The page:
The Circumstance of Citizen Psychology Under Ethnic Federalism By Geletaw Zeleke
Politics in its purest sense is the art of governance. This art should not be built upon differences of human language or culture but instead should rely on the dynamism of human creativity. Whenever politics are attached to bloodline, culture and language the play of governance is led off course. The nature of such political practices will infect and ultimately spoil the social system of multi-ethnic Ethiopia. In this piece let us discuss the psychological impact upon our fellow citizens of the crisis that has followed ethnic federalism in Ethiopia.
Citizens under a given political structure do interact for their survival. In the process of their day to day communication the existing political atmosphere affects them positively or negatively. When their culture and language are politicized, barriers to cross cultural communication arise. This kind of political atmosphere tries and tests citizen tolerance of culture and language difference. Eventually this feeling can grow to destroy the psychological attachments of different cultural groups.
One of the problems that can be seen in such identity politics is that citizens begin to generalize individual strength and weakness. Generalization in this context is that whenever an unreasonable action is carried out by a single group member the other members of the same group do not easily admit that the act was in fact unreasonable, especially to members outside of their group.
When a political figure does a good work the atmosphere of identity politics pushes us to discover his culture and language belongingness and to generalize his strength in terms of his group. Conversely, attempting to deny negative behaviors of ethnic elites and make excuses to mask their wrong behaviors happens since group members identify themselves in terms of their respective group. Internally as well as externally citizens can become irrational and reactionary in the political and leadership discussion process.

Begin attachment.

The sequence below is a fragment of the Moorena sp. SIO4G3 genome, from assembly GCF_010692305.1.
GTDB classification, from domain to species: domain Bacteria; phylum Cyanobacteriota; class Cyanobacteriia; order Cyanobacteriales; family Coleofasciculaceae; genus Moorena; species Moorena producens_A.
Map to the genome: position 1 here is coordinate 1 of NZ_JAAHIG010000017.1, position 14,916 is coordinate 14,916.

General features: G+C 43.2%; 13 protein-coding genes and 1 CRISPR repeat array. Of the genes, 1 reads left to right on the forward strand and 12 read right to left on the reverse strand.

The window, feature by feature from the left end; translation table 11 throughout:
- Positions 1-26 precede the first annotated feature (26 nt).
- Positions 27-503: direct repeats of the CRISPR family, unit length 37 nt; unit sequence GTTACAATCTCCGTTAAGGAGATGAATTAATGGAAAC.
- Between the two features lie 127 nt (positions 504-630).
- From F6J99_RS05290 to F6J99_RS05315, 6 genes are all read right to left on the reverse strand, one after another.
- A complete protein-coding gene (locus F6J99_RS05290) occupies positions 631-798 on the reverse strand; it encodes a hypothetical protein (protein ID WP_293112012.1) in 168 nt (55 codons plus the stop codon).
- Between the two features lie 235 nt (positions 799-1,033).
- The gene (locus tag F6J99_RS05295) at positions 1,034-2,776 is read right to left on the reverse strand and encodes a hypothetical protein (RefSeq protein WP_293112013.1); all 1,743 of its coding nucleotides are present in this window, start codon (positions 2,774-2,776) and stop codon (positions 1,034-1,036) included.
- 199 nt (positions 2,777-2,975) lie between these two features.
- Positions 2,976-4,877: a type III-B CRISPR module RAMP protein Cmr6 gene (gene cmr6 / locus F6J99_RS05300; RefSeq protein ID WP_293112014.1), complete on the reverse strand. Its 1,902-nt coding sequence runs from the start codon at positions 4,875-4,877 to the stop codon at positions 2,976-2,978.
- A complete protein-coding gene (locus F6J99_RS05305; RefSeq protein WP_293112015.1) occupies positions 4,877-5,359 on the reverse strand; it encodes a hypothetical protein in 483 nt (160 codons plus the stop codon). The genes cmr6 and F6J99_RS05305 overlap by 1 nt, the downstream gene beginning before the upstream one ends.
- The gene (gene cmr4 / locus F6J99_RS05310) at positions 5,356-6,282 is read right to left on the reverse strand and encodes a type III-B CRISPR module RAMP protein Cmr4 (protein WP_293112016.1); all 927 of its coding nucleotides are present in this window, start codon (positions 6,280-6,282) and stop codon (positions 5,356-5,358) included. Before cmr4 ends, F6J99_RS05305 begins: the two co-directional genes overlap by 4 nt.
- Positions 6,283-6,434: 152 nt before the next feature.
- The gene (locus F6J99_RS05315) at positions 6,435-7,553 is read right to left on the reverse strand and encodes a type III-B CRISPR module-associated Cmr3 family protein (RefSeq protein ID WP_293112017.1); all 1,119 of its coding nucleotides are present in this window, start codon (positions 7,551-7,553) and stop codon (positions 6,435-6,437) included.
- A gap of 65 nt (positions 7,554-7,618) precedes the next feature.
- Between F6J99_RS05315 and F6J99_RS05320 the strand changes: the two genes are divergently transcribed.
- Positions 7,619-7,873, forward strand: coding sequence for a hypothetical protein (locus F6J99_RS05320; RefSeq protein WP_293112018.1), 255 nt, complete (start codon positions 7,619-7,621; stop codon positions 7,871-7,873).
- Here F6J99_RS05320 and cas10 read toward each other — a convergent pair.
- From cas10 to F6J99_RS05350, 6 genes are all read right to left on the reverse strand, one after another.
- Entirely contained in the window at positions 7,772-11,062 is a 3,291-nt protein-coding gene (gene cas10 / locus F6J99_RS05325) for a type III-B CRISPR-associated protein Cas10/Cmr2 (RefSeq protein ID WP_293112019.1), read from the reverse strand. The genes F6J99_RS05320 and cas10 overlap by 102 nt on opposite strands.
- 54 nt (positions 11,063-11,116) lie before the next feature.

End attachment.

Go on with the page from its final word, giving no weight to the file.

Whenever high ranking political leaders are accused of having committed a crime they fear other groups will judge them in a generalized way. Believing that the weakness of politicians will be considered a weakness of the whole group, transgression is easily overlooked. In this kind of political atmosphere citizens can not build trust between groups because generalization is a virus spoiling even fair judgments of individuals. This disease affects the whole justice system of the country and ultimately hurts national cohesion.
Once identity politics darkened the spirits of Ethiopian citizens they were pushed to identify themselves by their culture and language groups. During this time those who were floating in the “melting pot”, as well as those who were enjoying inter-cultural life and those of mixed-ethnicity faced identity confusion.
When government offices began to write ethnic origin on citizen identity cards a lot of citizens were confused. The confusion came from citizen’s previous feelings of identifying themselves nationally to their current feelings of identifying themselves by ethnic group. They already believed that being Ethiopian was their identity but the new political climate was forcing citizens to re-identify themselves with their heritage.